Water struggles: Assault on poor galvanizes response

Maureen D. Taylor standing alongside other participants at the Gathering. PHOTO/DAYMONJHARTLEY.COM

Maureen D. Taylor standing alongside other participants at the International Social Movements Gathering on Water and Affordable Housing, held in Detroit Michigan in May. PHOTO/DAYMONJHARTLEY.COM

DETROIT, MI — As State Chairperson of the Michigan Welfare Rights Organization, I am reminded that in the State Capitol in Lansing stands a bronze statue of seven year-old Helen Keller, blind at birth, memorializing the moment of her historical enlightenment with her teacher, Ann Sullivan. This story made famous in the Oscar winning movie, “The Miracle Worker,” was trying to convey the essence of what words meant to a child born without hearing or sight. The bronze statue captures that moment Helen put her hands under the pump while her teacher, Ms. Sullivan, used hand-to-hand sign language and spelled out the word W-A-T-E-R to her.  Helen finally understood the relationship between the word and what that word represented.

June 1 marks the day the powerful Helen Keller passed away, so it is ironic that in June of this year we are celebrating not an age of enlightenment, but instead we are witness to a period of human darkness that will stain this State for years to come.

It is not necessary to recount the economic climate that residents of Michigan have been struggling through since the recession of 2005 and beyond.  Entire cities and communities scattered across the State continue to reel from the loss of financial foundations built by so many years of fruitful employment. In the US Census of 2010, it was reported that Michigan was the only state to have lost significant population.  In Detroit we know this fact all too well, as do all elected officials who purport to represent the residents.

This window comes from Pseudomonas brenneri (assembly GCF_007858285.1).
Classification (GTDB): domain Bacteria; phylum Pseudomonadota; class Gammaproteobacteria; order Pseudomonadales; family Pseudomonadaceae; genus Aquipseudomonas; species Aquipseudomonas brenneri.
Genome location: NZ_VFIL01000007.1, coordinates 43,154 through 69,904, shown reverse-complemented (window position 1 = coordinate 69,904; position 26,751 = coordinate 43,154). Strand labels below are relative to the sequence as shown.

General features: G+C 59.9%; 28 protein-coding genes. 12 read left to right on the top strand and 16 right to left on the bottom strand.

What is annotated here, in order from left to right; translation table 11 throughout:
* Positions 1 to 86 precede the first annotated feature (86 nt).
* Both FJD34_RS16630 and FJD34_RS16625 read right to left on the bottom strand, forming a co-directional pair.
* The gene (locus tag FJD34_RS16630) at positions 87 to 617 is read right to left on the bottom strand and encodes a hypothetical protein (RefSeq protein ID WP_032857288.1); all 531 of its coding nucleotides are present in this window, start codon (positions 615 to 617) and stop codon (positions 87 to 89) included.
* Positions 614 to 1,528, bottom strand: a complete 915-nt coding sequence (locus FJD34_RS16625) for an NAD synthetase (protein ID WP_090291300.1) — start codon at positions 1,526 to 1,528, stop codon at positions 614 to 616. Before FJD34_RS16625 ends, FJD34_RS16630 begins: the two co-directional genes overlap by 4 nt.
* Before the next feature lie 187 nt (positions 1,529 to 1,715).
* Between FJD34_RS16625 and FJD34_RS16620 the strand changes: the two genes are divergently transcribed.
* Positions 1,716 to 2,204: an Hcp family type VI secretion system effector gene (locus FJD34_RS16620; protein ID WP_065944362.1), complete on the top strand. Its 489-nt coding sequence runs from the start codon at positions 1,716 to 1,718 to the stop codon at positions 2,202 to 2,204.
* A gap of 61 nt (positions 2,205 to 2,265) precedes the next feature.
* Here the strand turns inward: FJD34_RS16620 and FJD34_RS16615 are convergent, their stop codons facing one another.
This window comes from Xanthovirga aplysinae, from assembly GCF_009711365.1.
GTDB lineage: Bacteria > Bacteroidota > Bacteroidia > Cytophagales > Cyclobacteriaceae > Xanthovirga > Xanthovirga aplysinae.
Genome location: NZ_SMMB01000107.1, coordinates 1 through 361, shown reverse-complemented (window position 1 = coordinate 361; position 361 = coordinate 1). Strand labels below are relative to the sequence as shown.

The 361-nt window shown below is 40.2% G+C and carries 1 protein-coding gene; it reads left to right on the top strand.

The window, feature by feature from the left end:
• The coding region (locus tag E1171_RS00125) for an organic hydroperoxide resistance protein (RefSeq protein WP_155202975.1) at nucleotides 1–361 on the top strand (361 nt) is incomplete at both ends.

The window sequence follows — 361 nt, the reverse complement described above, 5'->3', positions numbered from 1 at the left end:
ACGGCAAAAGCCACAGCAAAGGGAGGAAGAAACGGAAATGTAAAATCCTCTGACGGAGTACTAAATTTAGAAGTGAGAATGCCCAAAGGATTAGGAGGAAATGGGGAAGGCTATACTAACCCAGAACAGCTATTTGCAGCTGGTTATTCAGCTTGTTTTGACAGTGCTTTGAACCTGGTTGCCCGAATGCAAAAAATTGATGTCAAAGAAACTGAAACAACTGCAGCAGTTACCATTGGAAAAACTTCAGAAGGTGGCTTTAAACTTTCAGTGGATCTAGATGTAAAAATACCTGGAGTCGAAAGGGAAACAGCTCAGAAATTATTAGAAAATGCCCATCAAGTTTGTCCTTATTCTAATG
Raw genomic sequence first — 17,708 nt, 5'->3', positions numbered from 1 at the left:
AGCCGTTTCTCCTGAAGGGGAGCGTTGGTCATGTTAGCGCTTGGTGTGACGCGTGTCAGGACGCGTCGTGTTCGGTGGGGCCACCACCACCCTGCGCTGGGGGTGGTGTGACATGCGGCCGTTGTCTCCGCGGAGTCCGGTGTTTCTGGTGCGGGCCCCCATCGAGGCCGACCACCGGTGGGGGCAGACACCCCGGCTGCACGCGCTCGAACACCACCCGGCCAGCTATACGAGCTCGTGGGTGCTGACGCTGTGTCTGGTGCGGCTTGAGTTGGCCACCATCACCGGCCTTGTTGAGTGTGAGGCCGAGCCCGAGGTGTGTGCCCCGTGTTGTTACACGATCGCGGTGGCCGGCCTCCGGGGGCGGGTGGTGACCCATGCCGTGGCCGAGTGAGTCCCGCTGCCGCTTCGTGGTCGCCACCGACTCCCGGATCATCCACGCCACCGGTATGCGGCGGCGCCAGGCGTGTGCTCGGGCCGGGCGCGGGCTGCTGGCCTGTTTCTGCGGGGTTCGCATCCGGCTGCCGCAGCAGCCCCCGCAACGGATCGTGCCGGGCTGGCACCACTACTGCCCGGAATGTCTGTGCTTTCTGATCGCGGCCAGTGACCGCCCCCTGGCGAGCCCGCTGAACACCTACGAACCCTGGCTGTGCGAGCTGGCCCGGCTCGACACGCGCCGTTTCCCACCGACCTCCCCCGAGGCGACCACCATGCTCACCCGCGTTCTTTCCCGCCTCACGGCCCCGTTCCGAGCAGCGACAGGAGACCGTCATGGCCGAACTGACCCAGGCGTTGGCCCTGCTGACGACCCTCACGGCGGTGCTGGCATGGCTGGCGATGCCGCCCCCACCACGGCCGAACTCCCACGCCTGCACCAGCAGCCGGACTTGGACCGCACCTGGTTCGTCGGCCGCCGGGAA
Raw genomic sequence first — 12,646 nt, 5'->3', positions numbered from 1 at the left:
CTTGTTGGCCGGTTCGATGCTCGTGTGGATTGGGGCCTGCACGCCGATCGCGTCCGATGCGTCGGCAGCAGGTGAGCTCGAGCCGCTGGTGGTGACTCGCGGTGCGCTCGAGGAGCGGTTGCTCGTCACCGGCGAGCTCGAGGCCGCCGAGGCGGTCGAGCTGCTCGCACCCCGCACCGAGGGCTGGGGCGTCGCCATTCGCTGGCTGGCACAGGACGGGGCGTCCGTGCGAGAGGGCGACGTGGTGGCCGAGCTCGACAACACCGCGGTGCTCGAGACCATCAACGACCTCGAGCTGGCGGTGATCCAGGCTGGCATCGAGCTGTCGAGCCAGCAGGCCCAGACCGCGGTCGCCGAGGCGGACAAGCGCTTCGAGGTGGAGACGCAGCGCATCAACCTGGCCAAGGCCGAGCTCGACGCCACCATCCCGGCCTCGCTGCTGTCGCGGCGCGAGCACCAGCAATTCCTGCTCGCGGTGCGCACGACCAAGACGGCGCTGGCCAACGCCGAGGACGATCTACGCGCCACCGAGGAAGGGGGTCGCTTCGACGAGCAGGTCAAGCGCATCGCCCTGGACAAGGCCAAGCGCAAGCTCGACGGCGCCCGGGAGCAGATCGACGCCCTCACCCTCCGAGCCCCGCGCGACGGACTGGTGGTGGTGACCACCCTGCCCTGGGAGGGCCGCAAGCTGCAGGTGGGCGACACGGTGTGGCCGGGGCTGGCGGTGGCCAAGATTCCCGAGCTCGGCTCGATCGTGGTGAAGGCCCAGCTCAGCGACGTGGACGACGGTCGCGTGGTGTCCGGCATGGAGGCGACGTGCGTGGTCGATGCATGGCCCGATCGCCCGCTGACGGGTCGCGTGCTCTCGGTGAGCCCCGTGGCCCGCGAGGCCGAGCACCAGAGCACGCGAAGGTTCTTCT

Over one million residents of Detroit have left this City, leaving us with just under 800,000 to fill the void created by such a dramatic population decline.  Factories that were the backbone of financial stability for millions of families have been slowly phased out.  Computers are taking the place of the American working class, and that trend is best seen here in Detroit and in surrounding factory-based counties. Technology that used to enhance labor today has replaced labor, leaving in its wake the skeletons of neighborhoods all over Wayne County.

We are slipping into darkness, shoved into this draconian condition marked by a false and divisive narrative, which covertly suggests Detroiters have resources, but because of our criminal leanings we don’t want to pay water bills. Poverty is criminalized as the poor are held responsible for not having enough money to pay rising utility costs.  The economic profiles of low-income families are completely overlooked. Consequently, we learn nothing from past civil uprisings, or the current uprisings in cities across the country.

Our calls for relief are mostly ignored. Our tears go unnoticed, and our prayers have been unanswered. We have hope, and try to hold on, but this latest assault against the most vulnerable is galvanizing responses that no one here wants to consider.  A new world is necessary.

Editor’s note: In the next (August) edition of the People’s Tribune, Maureen Taylor will discuss the next steps that the Michigan Welfare Rights Organization and the People’s Water Board are taking the fight for water rights.

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